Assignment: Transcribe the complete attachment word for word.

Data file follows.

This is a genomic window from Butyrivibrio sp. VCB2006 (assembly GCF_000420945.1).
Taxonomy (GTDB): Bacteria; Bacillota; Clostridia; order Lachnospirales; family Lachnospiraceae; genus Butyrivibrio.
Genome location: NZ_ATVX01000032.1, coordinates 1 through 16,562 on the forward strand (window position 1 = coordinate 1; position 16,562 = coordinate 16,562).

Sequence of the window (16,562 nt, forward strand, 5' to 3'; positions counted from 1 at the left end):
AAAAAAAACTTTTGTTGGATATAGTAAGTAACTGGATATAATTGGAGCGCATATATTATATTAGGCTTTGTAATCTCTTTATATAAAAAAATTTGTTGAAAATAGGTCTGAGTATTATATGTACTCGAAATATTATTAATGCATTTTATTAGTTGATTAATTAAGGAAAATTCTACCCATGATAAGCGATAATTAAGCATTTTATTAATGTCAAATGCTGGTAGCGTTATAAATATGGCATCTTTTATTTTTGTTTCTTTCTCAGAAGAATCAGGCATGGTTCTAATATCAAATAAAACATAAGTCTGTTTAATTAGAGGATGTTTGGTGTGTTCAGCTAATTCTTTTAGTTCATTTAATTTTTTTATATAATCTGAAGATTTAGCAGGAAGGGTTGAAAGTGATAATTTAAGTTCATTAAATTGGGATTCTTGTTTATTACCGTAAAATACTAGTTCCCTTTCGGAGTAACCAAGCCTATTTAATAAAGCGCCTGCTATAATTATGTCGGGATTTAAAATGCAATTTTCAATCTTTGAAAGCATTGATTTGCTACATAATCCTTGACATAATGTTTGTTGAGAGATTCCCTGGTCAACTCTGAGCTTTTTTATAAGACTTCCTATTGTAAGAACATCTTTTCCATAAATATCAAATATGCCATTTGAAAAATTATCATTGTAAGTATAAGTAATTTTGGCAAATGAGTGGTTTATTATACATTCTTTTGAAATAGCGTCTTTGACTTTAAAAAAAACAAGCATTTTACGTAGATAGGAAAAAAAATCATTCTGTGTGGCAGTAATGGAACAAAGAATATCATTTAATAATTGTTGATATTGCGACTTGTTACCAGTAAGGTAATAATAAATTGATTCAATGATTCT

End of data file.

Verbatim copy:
This is a genomic window from Butyrivibrio sp. VCB2006 (assembly GCF_000420945.1).
Taxonomy (GTDB): Bacteria; Bacillota; Clostridia; order Lachnospirales; family Lachnospiraceae; genus Butyrivibrio.
Genome location: NZ_ATVX01000032.1, coordinates 1 through 16,562 on the forward strand (window position 1 = coordinate 1; position 16,562 = coordinate 16,562).

Sequence of the window (16,562 nt, forward strand, 5' to 3'; positions counted from 1 at the left end):
AAAAAAAACTTTTGTTGGATATAGTAAGTAACTGGATATAATTGGAGCGCATATATTATATTAGGCTTTGTAATCTCTTTATATAAAAAAATTTGTTGAAAATAGGTCTGAGTATTATATGTACTCGAAATATTATTAATGCATTTTATTAGTTGATTAATTAAGGAAAATTCTACCCATGATAAGCGATAATTAAGCATTTTATTAATGTCAAATGCTGGTAGCGTTATAAATATGGCATCTTTTATTTTTGTTTCTTTCTCAGAAGAATCAGGCATGGTTCTAATATCAAATAAAACATAAGTCTGTTTAATTAGAGGATGTTTGGTGTGTTCAGCTAATTCTTTTAGTTCATTTAATTTTTTTATATAATCTGAAGATTTAGCAGGAAGGGTTGAAAGTGATAATTTAAGTTCATTAAATTGGGATTCTTGTTTATTACCGTAAAATACTAGTTCCCTTTCGGAGTAACCAAGCCTATTTAATAAAGCGCCTGCTATAATTATGTCGGGATTTAAAATGCAATTTTCAATCTTTGAAAGCATTGATTTGCTACATAATCCTTGACATAATGTTTGTTGAGAGATTCCCTGGTCAACTCTGAGCTTTTTTATAAGACTTCCTATTGTAAGAACATCTTTTCCATAAATATCAAATATGCCATTTGAAAAATTATCATTGTAAGTATAAGTAATTTTGGCAAATGAGTGGTTTATTATACATTCTTTTGAAATAGCGTCTTTGACTTTAAAAAAAACAAGCATTTTACGTAGATAGGAAAAAAAATCATTCTGTGTGGCAGTAATGGAACAAAGAATATCATTTAATAATTGTTGATATTGCGACTTGTTACCAGTAAGGTAATAATAAATTGATTCAATGATTCT